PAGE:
That means that if you get charged 6% in closing costs, you won’t even recoup those costs by “saving” on payments over a 30-year loan. So, unless you need to save that monthly payment right now, closing costs could make refinancing not worth it.
The simple formula takes the closing costs and divides them by your monthly savings. That will calculate the number of months it will take to repay the closing costs. Once you know the number of months to repay, you need to consider your time horizon.
Your time horizon is all about how long you will be making payments on a house. If the closing costs from your refinance cost 36 months in savings, and you sell your home after 24 months, then you’ve lost money.
Owning a home is a long-term move that people do for surprisingly short periods. Therefore, the less time you will own your house, the less likely refinancing will pay for itself. Another reason that your time horizon matters is the term of the loan.
A loan term is how long you have to pay back the loan in full (including interest). This is usually over 15 or 30 years, but 20 years is also not unheard of.
In most cases, refinancing equates to starting your term over again. For example, you would be 25 years away from paying off your loan if you’re on a 30-year mortgage and you’ve been paying for five years. However, if you refinance to save $50 a month, your term will restart in 30 years.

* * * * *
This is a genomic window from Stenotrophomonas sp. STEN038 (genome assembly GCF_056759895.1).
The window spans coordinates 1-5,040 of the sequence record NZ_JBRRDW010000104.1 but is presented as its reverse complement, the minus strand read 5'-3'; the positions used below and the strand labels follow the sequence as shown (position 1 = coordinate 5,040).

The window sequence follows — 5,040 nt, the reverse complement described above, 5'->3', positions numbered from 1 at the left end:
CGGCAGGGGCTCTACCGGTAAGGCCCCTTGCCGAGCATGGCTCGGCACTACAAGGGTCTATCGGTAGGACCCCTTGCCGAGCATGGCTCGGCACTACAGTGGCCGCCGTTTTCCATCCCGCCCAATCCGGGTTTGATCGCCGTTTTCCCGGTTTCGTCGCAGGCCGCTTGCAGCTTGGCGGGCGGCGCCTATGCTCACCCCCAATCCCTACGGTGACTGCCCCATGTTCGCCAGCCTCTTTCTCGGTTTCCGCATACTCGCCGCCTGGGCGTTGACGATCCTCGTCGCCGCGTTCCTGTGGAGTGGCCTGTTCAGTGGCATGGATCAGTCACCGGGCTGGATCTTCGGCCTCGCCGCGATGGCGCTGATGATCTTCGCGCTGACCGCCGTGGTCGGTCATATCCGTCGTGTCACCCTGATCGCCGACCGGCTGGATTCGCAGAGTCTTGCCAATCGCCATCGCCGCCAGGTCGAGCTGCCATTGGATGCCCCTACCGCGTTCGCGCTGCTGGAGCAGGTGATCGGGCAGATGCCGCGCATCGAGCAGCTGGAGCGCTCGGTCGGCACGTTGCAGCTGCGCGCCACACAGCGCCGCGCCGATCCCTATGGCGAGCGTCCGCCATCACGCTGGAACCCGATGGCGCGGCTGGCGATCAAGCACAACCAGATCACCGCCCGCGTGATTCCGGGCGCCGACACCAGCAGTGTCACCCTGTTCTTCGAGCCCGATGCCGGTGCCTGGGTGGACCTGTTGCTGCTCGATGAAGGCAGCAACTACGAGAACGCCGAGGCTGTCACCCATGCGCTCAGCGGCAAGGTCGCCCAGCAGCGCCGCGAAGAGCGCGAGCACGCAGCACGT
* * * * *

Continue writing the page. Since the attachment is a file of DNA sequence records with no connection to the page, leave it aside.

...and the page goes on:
Besides having a mortgage five years longer, there is another reason this could be problematic. Not only does the number of years you pay restart, but so does the interest payments.
In an amortized loan such as a mortgage, the interest costs are steep upfront rather than in the end. So if you’re paying $1,000 a month in principal and interest, your first payment could be something like $750 interest and only $250 principal.
After five years, you would be paying $300 or $400 a month in principal payments causing your loan paydown to be that much faster. If you refinance, you could be back to paying closer to $250 in principal.
If you end up selling your house two or three years after refinancing, the amount of money back in your pocket would be less than if you hadn’t refinanced.
Private Mortgage Insurance (PMI)
Many people go out of their way to refinance to get rid of Private Mortgage Insurance (PMI). Your closing costs are an essential factor in this situation. Consider how much you will be paying in closing costs to refinance. It may not be worth it to get rid of PMI if closing costs are high and your time horizon is low.
Should You Refinance?
Owning a home is supposed to be a long-term decision, but we’ve turned it into a short-term one. If you are sure you will be in or own your home for the long term, then the impact of the decision to refinance will be more positive than negative in general.
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However, if you aren’t going to be in your house for more than 7 or 10 years, refinancing will most likely hurt you. Paying closing costs, having interest payments restart, and getting little savings from month to month add up.
Before deciding to refinance, it is always important to calculate how it will impact your financial future and not just your monthly payment.